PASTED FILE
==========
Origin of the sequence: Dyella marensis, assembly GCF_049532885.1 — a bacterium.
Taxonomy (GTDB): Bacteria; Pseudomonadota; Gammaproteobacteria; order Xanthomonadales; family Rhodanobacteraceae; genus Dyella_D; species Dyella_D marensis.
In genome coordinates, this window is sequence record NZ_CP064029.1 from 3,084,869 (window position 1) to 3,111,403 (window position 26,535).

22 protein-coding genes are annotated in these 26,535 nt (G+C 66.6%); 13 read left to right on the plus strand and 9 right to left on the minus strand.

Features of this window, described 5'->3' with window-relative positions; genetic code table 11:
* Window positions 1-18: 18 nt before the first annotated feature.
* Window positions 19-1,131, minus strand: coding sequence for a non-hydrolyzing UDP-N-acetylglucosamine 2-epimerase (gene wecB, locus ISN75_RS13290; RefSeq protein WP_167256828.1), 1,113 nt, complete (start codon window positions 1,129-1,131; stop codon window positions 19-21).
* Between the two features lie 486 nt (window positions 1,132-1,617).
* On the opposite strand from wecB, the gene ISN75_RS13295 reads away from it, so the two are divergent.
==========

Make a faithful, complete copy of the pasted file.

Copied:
Origin of the sequence: Dyella marensis, assembly GCF_049532885.1 — a bacterium.
Taxonomy (GTDB): Bacteria; Pseudomonadota; Gammaproteobacteria; order Xanthomonadales; family Rhodanobacteraceae; genus Dyella_D; species Dyella_D marensis.
In genome coordinates, this window is sequence record NZ_CP064029.1 from 3,084,869 (window position 1) to 3,111,403 (window position 26,535).

22 protein-coding genes are annotated in these 26,535 nt (G+C 66.6%); 13 read left to right on the plus strand and 9 right to left on the minus strand.

Features of this window, described 5'->3' with window-relative positions; genetic code table 11:
* Window positions 1-18: 18 nt before the first annotated feature.
* Window positions 19-1,131, minus strand: coding sequence for a non-hydrolyzing UDP-N-acetylglucosamine 2-epimerase (gene wecB, locus ISN75_RS13290; RefSeq protein WP_167256828.1), 1,113 nt, complete (start codon window positions 1,129-1,131; stop codon window positions 19-21).
* Between the two features lie 486 nt (window positions 1,132-1,617).
* On the opposite strand from wecB, the gene ISN75_RS13295 reads away from it, so the two are divergent.